In an interview at Big Ten media days last month, Andersen recalled a conversation he had with Green Bay Packers head coach Mike McCarthy at the Wisconsin Sports Awards in April. The Super Bowl winning coach told Andersen how he expects his quarterbacks to make – on multiple occasions – a potential negative into a positive each game. And Andersen, in turn, planned to ask the same of his signal callers.
“I’m really going to ask them to, when things don’t go well – (a) three-technique (defensive tackle) makes a great pass rush move on the right guard (or) you get a wide-open guy running at the quarterback (or) the protection breaks down -- I’d like to see them, five times a game, change the game in a positive way for us.”
At the time, it seemed Andersen was referring to a guy – like McEvoy – who can take off and run. But he said it would be a mistake to think that the description would only fit a runner.
“It may be side-stepping and throwing the ball for a first down,” Andersen said. “It may be a great check that he makes. All of a sudden, it’s a corner chop coming off the boundary and I throw the ball into the field and we get a big time first down.
“Those are the things. It’s not just, ‘Oh my goodness, I need to run for my life to make something special happen here.’ It’s pre-snap awareness, understanding where we’re functioning on offense, what’s coming at us from the defense, all those things that come with it.”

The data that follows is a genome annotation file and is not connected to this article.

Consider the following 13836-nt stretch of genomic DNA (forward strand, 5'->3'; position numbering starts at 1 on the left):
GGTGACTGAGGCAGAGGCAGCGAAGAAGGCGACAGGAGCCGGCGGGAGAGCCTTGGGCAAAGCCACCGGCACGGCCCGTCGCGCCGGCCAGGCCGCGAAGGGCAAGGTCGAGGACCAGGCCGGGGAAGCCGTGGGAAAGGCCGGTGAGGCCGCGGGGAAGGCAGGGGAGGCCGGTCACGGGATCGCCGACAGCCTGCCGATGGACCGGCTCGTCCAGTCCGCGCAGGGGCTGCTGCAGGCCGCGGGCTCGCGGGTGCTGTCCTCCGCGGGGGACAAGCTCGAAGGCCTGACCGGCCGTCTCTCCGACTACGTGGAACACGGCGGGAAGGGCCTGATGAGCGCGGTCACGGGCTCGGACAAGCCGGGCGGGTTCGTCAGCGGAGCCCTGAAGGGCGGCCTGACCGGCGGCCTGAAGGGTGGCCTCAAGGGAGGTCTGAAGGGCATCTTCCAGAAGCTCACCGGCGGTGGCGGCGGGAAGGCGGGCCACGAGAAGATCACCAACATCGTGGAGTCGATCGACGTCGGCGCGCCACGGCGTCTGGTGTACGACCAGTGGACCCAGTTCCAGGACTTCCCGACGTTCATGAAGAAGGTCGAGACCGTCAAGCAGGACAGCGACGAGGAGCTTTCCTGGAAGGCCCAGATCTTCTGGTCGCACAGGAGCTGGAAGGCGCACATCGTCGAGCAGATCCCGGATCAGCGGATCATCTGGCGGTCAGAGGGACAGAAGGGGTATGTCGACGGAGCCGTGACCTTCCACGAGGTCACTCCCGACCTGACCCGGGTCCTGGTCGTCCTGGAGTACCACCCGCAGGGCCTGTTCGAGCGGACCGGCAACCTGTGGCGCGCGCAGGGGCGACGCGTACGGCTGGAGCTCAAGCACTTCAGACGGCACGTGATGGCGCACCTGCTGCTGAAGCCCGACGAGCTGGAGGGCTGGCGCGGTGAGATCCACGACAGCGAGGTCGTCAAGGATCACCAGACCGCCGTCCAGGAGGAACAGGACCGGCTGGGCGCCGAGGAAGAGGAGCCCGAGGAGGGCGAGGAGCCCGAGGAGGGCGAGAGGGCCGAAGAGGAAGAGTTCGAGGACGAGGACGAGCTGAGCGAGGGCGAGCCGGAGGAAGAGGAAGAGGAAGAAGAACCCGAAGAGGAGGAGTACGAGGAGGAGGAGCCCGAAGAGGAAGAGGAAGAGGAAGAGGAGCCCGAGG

Still, what the 6-foot-6, 222-pound, McEvoy gives offensive coordinator Andy Ludwig is an opportunity to make the offense more multiple, including using the option and read option – something Andersen has wanted since the day he was first introduced at UW’s coach.
“I do want to have a touch of option within the game plan every week to force defenses to deal with it,” Andersen said on December 21, 2012.
It’s very unlikely Andersen made the decision based solely on what he saw over the past few days when practice was not open to the media. And it’s also unlikely that it was an easy call to sit Stave – a guy that in 19 starts is within UW’s top 10 in passing yards (3,598), pass completions (278), touchdowns (28) and wins (13). He also ranks in the top 5 in completion percentage (61.1 percent) and pass efficiency (140.8).
To make that move is a bold one, and it’s one that most thought wouldn’t be coming prior to the season. Using McEvoy in certain packages to take advantage of his running ability was what most expected this year. But going with him to start the season is a clear indication that Andersen didn’t want to wait another year to have the type of player at quarterback that he believes is necessary to make the Badgers a great team. It’s what he had at Utah State in Chuckie Keeton, and what he saw in 2004 as the defensive line coach at Utah with Alex Smith. He showed his future intensions for the position by recruiting McEvoy, freshman D.J. Gillins and 2015 commitment, Austin Kafentzis.
Their mobility puts stress on a defense, which is worrisome for all defensive coordinators, including Wisconsin’s.
“Obviously, we all know when (McEvoy) is back there that the threats multiply as opposed to when the other guy (Stave) is back there,” defensive coordinator Dave Aranda said this week.
If it is McEvoy, he'll become the first UW quarterback since Scott Tolzien in 2009 to have his first career start be in a season opener. Tolzien, who is now fighting for the No. 2 quarterback job with the Green Bay Packers, threw for 257 yards and a touchdown in a victory over Northern Illinois. But it wasn't his first college action, having played in three games the previous season. When McEvoy steps out onto the turf at NRG Stadium next Saturday, he'll do so having never thrown a pass in a Division I college game.
Listen to Zach Heilprin every weekday on “The Jump Around” at ESPNWisconsin.com, and follow him on Twitter: @zachheilprin